Slowly, as he woke, Dan felt the presence his girlfriend, Tara. He remembered the excitement when once they’d met in the cool of the concrete cages at the side of the laboratory, where the tall, torpedo-like gas cylinders were kept. In one sense, in the heat of summer, it was a good place to be, but like being round the back of the bike sheds at school, somehow illicit.
The cylinders stood to about six feet tall and had to be chained to restrain their weight and prevent them from toppling with their high centre of gravity. They held gases of many different types, under enormous pressures, common ones like oxygen and nitrogen, but some toxic like carbon monoxide and chlorine, all used to calibrate environmental monitoring equipment.
The Institute was set on the side of a valley, among oak trees, moss and lichen, barely visible from the road, behind a low dry stone wall, topped with thick slabs of slate and sedum. At the bottom of the valley, a stream.
The steps down to the office were shiny, metal, with rough, grip treads, the sun through the trees, occasionally caught reflections, glinting.
It was cold in the shade of the concrete housing, with the chill metal cylinders beneath a light galvanised roof which would give way and vent in case of an explosion. Two mesh gates one an emergency exit, so that you couldn’t be trapped.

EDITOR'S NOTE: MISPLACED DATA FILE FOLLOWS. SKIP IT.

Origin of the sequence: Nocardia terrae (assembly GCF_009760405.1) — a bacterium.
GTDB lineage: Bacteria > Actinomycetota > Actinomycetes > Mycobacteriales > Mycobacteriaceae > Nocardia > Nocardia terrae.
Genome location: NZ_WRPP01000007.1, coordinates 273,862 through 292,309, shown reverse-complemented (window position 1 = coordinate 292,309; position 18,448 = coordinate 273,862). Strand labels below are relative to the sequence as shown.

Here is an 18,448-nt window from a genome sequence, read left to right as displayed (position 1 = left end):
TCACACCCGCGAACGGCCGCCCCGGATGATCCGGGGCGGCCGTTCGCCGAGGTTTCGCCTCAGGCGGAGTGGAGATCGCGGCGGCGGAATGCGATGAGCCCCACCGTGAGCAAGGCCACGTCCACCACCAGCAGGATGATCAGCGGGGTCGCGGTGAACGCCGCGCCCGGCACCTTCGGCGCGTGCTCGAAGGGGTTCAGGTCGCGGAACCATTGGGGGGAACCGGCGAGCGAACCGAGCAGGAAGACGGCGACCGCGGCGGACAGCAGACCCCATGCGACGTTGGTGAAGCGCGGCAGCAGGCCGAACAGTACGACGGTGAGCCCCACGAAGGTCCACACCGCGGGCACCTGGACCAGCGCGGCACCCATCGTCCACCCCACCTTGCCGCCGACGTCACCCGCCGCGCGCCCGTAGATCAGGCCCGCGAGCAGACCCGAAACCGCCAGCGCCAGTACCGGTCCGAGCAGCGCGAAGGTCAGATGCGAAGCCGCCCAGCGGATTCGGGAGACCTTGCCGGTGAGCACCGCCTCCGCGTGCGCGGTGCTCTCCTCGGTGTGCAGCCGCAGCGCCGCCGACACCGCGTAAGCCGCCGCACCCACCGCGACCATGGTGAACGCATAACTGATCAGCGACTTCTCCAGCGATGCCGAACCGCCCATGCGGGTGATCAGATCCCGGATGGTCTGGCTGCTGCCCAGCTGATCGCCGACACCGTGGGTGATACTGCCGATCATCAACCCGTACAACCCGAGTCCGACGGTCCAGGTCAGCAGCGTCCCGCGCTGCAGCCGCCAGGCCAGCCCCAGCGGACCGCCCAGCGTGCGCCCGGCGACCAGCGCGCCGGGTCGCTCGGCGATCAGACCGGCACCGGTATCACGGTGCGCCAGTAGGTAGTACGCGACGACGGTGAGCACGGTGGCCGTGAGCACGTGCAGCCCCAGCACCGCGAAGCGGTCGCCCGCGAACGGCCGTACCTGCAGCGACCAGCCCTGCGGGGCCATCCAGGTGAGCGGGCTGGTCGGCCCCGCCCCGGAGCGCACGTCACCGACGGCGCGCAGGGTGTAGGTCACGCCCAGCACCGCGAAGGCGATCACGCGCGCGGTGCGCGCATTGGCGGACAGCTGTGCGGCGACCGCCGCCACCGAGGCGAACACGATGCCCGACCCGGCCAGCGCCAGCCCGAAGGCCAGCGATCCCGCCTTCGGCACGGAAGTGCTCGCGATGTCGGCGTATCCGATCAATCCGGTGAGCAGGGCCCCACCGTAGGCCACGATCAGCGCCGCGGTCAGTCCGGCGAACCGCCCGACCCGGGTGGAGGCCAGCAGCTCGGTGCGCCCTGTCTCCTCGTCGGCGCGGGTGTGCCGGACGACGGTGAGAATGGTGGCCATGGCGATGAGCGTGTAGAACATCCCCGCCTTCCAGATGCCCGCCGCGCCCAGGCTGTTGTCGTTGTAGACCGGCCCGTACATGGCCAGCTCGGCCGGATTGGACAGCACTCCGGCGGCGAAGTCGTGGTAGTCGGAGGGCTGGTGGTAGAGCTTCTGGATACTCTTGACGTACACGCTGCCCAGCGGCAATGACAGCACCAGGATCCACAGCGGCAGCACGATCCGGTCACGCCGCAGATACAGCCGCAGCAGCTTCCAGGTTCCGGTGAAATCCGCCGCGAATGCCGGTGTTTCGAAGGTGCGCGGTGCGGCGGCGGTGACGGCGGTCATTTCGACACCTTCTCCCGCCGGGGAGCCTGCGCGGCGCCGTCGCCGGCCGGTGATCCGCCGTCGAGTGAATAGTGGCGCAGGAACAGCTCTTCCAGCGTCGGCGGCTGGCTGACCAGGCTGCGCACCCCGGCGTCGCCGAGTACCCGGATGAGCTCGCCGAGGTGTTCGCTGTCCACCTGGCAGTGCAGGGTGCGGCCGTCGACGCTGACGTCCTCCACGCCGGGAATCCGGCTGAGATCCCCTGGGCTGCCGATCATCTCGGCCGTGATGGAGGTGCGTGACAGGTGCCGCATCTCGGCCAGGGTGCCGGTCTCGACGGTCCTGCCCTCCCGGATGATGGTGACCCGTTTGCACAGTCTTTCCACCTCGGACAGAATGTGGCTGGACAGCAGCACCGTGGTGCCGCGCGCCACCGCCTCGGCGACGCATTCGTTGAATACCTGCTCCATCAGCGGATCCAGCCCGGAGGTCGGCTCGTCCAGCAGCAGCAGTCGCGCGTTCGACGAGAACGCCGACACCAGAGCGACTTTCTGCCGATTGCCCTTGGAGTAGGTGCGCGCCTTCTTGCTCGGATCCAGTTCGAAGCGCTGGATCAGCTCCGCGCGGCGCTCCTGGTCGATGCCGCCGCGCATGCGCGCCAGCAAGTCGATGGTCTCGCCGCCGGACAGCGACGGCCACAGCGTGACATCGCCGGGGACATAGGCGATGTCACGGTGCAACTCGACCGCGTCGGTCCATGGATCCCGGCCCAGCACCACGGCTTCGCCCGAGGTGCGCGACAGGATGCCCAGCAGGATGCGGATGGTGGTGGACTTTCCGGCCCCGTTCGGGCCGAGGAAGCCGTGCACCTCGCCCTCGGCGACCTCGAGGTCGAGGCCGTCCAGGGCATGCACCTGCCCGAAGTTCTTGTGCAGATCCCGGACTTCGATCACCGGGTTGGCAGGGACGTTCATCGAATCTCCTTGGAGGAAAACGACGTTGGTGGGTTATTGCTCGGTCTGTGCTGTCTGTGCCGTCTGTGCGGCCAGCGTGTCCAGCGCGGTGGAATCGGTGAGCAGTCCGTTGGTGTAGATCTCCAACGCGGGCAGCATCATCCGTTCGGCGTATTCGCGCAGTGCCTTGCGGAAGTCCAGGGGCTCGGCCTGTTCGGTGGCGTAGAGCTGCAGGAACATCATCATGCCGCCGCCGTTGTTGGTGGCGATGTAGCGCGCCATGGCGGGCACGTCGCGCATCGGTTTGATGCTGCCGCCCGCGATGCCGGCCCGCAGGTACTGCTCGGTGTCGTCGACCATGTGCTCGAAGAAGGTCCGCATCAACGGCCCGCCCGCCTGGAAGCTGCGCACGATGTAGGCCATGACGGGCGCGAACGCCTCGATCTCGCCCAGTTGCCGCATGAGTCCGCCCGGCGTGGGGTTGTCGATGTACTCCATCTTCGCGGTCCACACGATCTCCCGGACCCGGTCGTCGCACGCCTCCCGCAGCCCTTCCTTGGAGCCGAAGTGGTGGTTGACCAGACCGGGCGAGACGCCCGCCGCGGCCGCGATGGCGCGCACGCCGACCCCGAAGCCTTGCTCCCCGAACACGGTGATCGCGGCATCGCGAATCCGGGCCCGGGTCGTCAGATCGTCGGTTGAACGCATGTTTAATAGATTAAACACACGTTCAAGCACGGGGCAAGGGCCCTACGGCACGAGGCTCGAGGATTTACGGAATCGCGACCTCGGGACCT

Cold, even under the sun, cold in the concrete shade in contrast with the heat of her. He thought of her, close, so very close, clothes touching, the anticipation of skin on skin, heat rose within him.
Carbon monoxide is seriously seductive, coaxing the life out of you whether awake, or already asleep. It is not irritant, like many other toxic gases, so goes unnoticed even if the mucous linings of the nose, mouth, windpipe and lungs are exposed to it.
After it’s breathed in, it enters your bloodstream and mixes with haemoglobin (the protein part of red blood cells that carries oxygen around the body), to form carboxyhaemoglobin, and in the process changing the protein’s shape. When this happens, the blood is no longer able to carry oxygen. This lack of oxygen causes the body’s cells and tissue to fail, and ultimately to die.